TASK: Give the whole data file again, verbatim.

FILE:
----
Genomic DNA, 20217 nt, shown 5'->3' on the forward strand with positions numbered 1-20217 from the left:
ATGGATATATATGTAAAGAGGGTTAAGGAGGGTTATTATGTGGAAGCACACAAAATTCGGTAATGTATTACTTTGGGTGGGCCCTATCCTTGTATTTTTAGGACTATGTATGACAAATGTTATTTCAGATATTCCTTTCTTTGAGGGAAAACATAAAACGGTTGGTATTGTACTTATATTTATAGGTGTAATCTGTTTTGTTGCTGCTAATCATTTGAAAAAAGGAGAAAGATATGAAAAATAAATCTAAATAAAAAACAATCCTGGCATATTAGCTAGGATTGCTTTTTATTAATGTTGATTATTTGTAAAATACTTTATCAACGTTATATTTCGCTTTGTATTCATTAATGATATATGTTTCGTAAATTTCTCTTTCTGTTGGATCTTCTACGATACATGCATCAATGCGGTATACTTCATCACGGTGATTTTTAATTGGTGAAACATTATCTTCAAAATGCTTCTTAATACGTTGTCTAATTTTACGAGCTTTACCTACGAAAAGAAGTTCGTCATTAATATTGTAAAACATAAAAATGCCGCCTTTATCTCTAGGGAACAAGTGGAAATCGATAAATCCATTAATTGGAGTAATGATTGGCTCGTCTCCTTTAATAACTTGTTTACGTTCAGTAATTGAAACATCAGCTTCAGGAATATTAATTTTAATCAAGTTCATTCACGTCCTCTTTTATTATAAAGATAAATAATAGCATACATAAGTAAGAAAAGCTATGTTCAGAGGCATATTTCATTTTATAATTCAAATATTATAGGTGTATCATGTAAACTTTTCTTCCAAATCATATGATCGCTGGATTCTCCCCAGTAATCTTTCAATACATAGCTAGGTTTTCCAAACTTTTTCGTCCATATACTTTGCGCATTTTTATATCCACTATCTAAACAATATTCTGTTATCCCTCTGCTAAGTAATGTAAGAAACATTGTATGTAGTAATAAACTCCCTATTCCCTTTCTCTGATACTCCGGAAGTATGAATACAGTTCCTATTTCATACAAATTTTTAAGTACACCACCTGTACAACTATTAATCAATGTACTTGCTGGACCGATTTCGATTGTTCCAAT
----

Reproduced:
Genomic DNA, 20217 nt, shown 5'->3' on the forward strand with positions numbered 1-20217 from the left:
ATGGATATATATGTAAAGAGGGTTAAGGAGGGTTATTATGTGGAAGCACACAAAATTCGGTAATGTATTACTTTGGGTGGGCCCTATCCTTGTATTTTTAGGACTATGTATGACAAATGTTATTTCAGATATTCCTTTCTTTGAGGGAAAACATAAAACGGTTGGTATTGTACTTATATTTATAGGTGTAATCTGTTTTGTTGCTGCTAATCATTTGAAAAAAGGAGAAAGATATGAAAAATAAATCTAAATAAAAAACAATCCTGGCATATTAGCTAGGATTGCTTTTTATTAATGTTGATTATTTGTAAAATACTTTATCAACGTTATATTTCGCTTTGTATTCATTAATGATATATGTTTCGTAAATTTCTCTTTCTGTTGGATCTTCTACGATACATGCATCAATGCGGTATACTTCATCACGGTGATTTTTAATTGGTGAAACATTATCTTCAAAATGCTTCTTAATACGTTGTCTAATTTTACGAGCTTTACCTACGAAAAGAAGTTCGTCATTAATATTGTAAAACATAAAAATGCCGCCTTTATCTCTAGGGAACAAGTGGAAATCGATAAATCCATTAATTGGAGTAATGATTGGCTCGTCTCCTTTAATAACTTGTTTACGTTCAGTAATTGAAACATCAGCTTCAGGAATATTAATTTTAATCAAGTTCATTCACGTCCTCTTTTATTATAAAGATAAATAATAGCATACATAAGTAAGAAAAGCTATGTTCAGAGGCATATTTCATTTTATAATTCAAATATTATAGGTGTATCATGTAAACTTTTCTTCCAAATCATATGATCGCTGGATTCTCCCCAGTAATCTTTCAATACATAGCTAGGTTTTCCAAACTTTTTCGTCCATATACTTTGCGCATTTTTATATCCACTATCTAAACAATATTCTGTTATCCCTCTGCTAAGTAATGTAAGAAACATTGTATGTAGTAATAAACTCCCTATTCCCTTTCTCTGATACTCCGGAAGTATGAATACAGTTCCTATTTCATACAAATTTTTAAGTACACCACCTGTACAACTATTAATCAATGTACTTGCTGGACCGATTTCGATTGTTCCAAT